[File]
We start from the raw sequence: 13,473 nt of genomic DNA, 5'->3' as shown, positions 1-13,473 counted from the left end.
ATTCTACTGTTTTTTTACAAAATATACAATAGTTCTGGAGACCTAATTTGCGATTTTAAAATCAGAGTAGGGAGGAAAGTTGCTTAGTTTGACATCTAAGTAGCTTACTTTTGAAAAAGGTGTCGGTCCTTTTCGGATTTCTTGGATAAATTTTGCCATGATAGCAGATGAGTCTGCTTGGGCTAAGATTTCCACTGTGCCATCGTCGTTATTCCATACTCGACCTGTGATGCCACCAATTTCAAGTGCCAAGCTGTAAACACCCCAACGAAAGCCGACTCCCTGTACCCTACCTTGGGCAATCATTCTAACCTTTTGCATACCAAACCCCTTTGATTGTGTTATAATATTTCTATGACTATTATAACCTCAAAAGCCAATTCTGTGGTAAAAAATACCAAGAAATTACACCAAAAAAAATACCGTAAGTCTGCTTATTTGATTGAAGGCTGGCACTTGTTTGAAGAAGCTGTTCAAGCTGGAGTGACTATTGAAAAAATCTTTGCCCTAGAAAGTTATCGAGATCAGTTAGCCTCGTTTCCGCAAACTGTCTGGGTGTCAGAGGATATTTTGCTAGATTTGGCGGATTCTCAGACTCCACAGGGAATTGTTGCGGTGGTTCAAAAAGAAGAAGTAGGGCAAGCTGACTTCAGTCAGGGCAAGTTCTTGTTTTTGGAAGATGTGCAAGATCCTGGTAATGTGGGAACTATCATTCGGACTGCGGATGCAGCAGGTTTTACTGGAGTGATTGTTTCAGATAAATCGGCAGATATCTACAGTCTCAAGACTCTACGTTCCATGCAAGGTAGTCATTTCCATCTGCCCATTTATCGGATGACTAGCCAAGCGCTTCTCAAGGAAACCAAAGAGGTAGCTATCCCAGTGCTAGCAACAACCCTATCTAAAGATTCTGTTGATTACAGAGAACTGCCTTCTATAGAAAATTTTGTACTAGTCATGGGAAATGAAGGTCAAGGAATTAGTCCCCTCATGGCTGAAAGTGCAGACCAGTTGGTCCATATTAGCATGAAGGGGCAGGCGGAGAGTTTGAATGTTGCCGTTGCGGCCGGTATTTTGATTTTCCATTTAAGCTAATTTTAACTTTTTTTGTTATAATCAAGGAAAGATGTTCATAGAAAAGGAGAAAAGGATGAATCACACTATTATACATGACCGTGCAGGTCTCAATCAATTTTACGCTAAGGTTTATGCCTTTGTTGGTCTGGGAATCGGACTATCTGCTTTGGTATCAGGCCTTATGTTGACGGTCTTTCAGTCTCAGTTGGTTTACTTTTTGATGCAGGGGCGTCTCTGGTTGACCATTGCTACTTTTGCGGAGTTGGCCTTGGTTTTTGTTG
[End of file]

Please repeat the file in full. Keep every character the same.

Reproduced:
We start from the raw sequence: 13,473 nt of genomic DNA, 5'->3' as shown, positions 1-13,473 counted from the left end.
ATTCTACTGTTTTTTTACAAAATATACAATAGTTCTGGAGACCTAATTTGCGATTTTAAAATCAGAGTAGGGAGGAAAGTTGCTTAGTTTGACATCTAAGTAGCTTACTTTTGAAAAAGGTGTCGGTCCTTTTCGGATTTCTTGGATAAATTTTGCCATGATAGCAGATGAGTCTGCTTGGGCTAAGATTTCCACTGTGCCATCGTCGTTATTCCATACTCGACCTGTGATGCCACCAATTTCAAGTGCCAAGCTGTAAACACCCCAACGAAAGCCGACTCCCTGTACCCTACCTTGGGCAATCATTCTAACCTTTTGCATACCAAACCCCTTTGATTGTGTTATAATATTTCTATGACTATTATAACCTCAAAAGCCAATTCTGTGGTAAAAAATACCAAGAAATTACACCAAAAAAAATACCGTAAGTCTGCTTATTTGATTGAAGGCTGGCACTTGTTTGAAGAAGCTGTTCAAGCTGGAGTGACTATTGAAAAAATCTTTGCCCTAGAAAGTTATCGAGATCAGTTAGCCTCGTTTCCGCAAACTGTCTGGGTGTCAGAGGATATTTTGCTAGATTTGGCGGATTCTCAGACTCCACAGGGAATTGTTGCGGTGGTTCAAAAAGAAGAAGTAGGGCAAGCTGACTTCAGTCAGGGCAAGTTCTTGTTTTTGGAAGATGTGCAAGATCCTGGTAATGTGGGAACTATCATTCGGACTGCGGATGCAGCAGGTTTTACTGGAGTGATTGTTTCAGATAAATCGGCAGATATCTACAGTCTCAAGACTCTACGTTCCATGCAAGGTAGTCATTTCCATCTGCCCATTTATCGGATGACTAGCCAAGCGCTTCTCAAGGAAACCAAAGAGGTAGCTATCCCAGTGCTAGCAACAACCCTATCTAAAGATTCTGTTGATTACAGAGAACTGCCTTCTATAGAAAATTTTGTACTAGTCATGGGAAATGAAGGTCAAGGAATTAGTCCCCTCATGGCTGAAAGTGCAGACCAGTTGGTCCATATTAGCATGAAGGGGCAGGCGGAGAGTTTGAATGTTGCCGTTGCGGCCGGTATTTTGATTTTCCATTTAAGCTAATTTTAACTTTTTTTGTTATAATCAAGGAAAGATGTTCATAGAAAAGGAGAAAAGGATGAATCACACTATTATACATGACCGTGCAGGTCTCAATCAATTTTACGCTAAGGTTTATGCCTTTGTTGGTCTGGGAATCGGACTATCTGCTTTGGTATCAGGCCTTATGTTGACGGTCTTTCAGTCTCAGTTGGTTTACTTTTTGATGCAGGGGCGTCTCTGGTTGACCATTGCTACTTTTGCGGAGTTGGCCTTGGTTTTTGTTG